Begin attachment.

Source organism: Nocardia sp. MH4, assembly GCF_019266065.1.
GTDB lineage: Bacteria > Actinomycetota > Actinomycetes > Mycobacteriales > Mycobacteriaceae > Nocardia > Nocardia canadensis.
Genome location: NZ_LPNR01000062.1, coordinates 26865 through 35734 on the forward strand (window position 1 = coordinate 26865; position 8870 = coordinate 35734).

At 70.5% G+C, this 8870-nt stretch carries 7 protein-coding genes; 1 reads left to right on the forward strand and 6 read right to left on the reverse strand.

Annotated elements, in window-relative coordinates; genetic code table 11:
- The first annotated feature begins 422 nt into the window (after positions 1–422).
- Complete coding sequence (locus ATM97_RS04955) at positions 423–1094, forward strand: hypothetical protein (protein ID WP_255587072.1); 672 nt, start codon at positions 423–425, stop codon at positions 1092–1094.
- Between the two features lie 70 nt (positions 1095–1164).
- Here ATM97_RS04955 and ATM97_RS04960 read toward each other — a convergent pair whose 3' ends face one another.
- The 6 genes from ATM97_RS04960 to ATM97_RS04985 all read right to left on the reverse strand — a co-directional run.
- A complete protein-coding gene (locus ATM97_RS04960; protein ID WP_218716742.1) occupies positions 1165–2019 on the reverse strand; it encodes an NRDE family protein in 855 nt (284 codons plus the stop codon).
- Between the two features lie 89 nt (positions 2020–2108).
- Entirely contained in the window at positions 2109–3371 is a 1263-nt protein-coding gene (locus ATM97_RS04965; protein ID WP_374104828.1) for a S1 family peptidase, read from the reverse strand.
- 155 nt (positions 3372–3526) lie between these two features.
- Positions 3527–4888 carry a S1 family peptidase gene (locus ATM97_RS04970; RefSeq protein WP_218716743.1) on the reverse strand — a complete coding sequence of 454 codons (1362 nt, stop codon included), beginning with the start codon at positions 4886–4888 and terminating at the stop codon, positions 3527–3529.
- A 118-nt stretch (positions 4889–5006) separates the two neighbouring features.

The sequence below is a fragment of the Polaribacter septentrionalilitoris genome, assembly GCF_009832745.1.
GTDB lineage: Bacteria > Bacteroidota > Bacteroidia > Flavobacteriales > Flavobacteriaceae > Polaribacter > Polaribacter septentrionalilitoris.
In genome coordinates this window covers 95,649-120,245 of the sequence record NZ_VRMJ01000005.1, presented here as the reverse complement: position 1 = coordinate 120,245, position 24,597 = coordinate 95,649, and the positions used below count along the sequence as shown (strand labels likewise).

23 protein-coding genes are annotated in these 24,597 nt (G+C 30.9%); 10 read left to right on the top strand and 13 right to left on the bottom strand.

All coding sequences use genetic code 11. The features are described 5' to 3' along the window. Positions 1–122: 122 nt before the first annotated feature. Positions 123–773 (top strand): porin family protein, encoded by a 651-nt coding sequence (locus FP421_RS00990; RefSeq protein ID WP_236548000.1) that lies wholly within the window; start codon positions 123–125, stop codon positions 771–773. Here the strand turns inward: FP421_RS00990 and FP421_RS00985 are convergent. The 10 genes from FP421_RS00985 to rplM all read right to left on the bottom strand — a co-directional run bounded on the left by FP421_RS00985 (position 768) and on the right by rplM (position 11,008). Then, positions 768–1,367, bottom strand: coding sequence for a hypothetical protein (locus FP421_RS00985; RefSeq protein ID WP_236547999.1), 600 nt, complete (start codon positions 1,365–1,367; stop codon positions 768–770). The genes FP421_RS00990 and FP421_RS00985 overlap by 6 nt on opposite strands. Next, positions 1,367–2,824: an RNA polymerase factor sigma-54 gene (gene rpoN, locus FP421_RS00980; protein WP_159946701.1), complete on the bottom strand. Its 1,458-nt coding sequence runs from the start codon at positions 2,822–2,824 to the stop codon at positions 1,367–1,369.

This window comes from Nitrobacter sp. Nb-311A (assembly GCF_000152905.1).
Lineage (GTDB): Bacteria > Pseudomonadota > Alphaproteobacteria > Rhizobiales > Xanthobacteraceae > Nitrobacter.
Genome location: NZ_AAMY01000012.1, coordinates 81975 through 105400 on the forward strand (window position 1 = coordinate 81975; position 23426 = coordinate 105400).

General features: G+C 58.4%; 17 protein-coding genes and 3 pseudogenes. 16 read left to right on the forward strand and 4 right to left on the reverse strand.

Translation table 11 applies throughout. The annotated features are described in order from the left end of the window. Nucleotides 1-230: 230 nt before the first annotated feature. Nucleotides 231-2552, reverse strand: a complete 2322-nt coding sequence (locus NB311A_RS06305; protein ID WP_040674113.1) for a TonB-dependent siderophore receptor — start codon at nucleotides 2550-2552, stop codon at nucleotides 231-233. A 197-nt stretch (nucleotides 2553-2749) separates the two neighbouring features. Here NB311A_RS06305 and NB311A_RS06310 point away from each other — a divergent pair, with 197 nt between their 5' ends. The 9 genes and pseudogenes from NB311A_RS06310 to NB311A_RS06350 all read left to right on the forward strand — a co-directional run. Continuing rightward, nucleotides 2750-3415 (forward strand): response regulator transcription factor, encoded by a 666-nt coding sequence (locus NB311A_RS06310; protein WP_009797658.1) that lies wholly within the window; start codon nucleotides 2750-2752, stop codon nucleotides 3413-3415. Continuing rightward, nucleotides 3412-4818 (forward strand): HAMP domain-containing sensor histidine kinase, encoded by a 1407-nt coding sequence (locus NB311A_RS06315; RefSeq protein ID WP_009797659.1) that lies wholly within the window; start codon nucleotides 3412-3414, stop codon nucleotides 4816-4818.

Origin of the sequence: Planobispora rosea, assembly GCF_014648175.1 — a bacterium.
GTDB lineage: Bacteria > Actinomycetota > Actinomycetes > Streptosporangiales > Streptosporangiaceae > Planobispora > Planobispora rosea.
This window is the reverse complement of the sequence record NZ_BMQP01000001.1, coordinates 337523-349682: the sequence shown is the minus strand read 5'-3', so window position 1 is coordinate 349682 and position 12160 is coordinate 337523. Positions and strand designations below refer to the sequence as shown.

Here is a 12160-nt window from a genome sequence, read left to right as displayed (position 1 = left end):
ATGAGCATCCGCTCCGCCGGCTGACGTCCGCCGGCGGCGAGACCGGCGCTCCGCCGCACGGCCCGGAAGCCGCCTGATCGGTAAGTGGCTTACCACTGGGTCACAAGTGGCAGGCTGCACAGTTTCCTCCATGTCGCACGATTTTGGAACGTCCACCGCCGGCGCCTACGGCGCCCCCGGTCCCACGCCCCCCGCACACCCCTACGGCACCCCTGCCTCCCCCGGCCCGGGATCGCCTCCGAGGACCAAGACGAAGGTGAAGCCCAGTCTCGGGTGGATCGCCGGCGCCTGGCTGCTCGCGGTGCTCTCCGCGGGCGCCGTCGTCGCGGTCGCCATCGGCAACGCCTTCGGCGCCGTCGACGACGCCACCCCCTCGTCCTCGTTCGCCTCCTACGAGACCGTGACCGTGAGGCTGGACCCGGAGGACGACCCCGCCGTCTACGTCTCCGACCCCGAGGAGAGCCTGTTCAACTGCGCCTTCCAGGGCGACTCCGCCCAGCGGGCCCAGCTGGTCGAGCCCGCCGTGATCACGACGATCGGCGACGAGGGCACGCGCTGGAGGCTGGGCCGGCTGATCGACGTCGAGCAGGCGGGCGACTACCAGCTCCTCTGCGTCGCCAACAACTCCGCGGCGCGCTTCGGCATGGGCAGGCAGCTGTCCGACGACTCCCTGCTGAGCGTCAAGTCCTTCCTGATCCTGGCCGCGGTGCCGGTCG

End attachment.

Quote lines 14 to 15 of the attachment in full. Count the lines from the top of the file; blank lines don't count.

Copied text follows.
- 155 nt (positions 3372–3526) lie between these two features.
- Positions 3527–4888 carry a S1 family peptidase gene (locus ATM97_RS04970; RefSeq protein WP_218716743.1) on the reverse strand — a complete coding sequence of 454 codons (1362 nt, stop codon included), beginning with the start codon at positions 4886–4888 and terminating at the stop codon, positions 3527–3529.